With a stack height in the heel of precisely 32.6mm, like other fat shoes in our testing lineup, the Pulsar Trail offers a superior level of protection and stability over rough terrain. However, unlike other shoes we've tested, you don't feel like you're running with a pair of pillows strapped to your feet. The midsole composite includes Olefin block copolymers (OBCs), an elastomer of alternating soft and hard blocks designed to offer a balance of flexibility and abrasion resistance while maintaining a high level of elastic recovery. Coupled with the Energy Blade technology, these shoes are surprisingly stiff underfoot while maintaining an even flex pattern laterally and torsionally.
This design ensures a stiff, stable ride that can adapt to almost any type of trail. This protects your feet on everything from long desert romps to steep alpine climbs. The upper, however, is a majority textile mesh. We worry that this delicate outer shell could fall victim to sharp rocks when running through craggy terrain. Since the internal sleeve puts an additional barrier between your foot and the upper itself, you may not feel it until it's too late.
Traction may be the largest flaw of the Pulsar Trail. Although, this downfall can be viewed as a blessing or a curse. The smaller, 3.5mm lugs are well-spaced, allowing unencumbered drainage when running through wet or muddy terrain. But perhaps the biggest difference between the Pulsar Trail and other similar Salomon shoes is the directionality of the lugs. Instead of a triangular or trapezoidal pattern designed to grab the ground by temporarily stopping your stride, this outsole features elongated lugs with a fore-aft directionality. These lugs flow along the gliding path of the outsole, almost like you would find on a full wet F1 tire. So while these shoes perform well in wet conditions and on hardpack dirt, they lack traction in loose dirt or when climbing steep grass.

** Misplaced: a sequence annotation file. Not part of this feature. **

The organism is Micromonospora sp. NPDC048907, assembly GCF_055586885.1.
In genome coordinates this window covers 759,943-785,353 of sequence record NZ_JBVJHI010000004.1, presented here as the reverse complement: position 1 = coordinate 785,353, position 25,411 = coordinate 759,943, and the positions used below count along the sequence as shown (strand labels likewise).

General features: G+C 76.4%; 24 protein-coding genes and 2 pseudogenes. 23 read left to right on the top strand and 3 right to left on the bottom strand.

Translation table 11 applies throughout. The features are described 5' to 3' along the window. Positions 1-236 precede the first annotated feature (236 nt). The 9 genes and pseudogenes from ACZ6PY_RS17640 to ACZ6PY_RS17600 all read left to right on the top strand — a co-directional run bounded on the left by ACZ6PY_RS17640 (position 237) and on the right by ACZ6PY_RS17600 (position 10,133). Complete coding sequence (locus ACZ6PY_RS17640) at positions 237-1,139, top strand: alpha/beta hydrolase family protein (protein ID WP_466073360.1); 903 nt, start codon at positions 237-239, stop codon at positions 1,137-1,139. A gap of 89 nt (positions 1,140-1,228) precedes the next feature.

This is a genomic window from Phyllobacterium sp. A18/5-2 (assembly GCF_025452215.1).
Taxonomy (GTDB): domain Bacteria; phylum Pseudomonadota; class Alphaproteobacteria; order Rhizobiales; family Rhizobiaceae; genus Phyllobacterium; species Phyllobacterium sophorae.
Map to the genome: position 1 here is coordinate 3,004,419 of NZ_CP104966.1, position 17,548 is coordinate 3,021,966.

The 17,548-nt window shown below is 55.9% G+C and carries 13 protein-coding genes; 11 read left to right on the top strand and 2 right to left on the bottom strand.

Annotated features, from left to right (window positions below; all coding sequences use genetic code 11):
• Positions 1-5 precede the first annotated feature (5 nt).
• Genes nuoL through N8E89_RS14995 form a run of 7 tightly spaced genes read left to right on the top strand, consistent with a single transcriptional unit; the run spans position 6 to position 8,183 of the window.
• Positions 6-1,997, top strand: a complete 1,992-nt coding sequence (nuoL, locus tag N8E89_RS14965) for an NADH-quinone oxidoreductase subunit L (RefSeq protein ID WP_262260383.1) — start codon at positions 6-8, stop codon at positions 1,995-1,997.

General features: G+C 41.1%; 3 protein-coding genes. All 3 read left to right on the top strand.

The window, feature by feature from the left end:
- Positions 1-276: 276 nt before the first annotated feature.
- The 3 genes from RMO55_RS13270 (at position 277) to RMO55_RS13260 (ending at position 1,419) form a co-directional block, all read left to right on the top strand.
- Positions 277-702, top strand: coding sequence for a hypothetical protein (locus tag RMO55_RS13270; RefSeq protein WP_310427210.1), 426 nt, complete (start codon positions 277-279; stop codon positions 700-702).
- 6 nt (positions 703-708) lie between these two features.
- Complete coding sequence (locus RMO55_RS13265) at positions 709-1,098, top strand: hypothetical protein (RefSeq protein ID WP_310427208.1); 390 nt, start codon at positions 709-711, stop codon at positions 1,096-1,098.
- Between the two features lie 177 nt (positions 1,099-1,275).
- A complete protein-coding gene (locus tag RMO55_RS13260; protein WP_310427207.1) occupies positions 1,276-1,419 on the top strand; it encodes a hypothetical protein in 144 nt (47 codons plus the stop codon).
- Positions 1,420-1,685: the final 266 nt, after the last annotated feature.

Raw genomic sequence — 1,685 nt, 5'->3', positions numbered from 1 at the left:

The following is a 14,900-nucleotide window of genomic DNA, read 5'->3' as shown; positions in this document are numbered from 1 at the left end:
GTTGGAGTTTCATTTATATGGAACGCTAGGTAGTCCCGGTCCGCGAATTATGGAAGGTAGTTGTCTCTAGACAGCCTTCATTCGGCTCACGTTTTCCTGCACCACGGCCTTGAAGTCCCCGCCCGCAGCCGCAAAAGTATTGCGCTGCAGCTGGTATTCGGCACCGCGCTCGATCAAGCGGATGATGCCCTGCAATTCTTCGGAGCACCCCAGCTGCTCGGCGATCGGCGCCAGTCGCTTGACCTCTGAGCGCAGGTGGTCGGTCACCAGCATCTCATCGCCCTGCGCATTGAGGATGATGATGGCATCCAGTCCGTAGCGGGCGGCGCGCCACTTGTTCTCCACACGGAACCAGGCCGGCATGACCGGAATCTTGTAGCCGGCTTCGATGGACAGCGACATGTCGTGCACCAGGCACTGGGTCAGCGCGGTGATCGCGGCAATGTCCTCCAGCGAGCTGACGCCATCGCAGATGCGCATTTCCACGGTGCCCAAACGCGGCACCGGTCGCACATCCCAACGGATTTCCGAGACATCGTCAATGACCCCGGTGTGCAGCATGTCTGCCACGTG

This is another area where the Pulsar Trail is significantly lacking — although, again, you can view this as a positive or a negative trait depending on your preferred running style. For those covering long miles over rolling, hardpack ground, the stiffer midsole, high stack height, and substantial rocker under the ball of your foot means that you have a thick, supportive shoe that can help propel you past marathon distances. But for many of those who prefer to push themselves up into alpine trails, the thickness of the Pulsar Trail all but cuts off your proprioception, severing your feet from the feel of the trail and making it harder to make those quick adjustments in uneven terrain.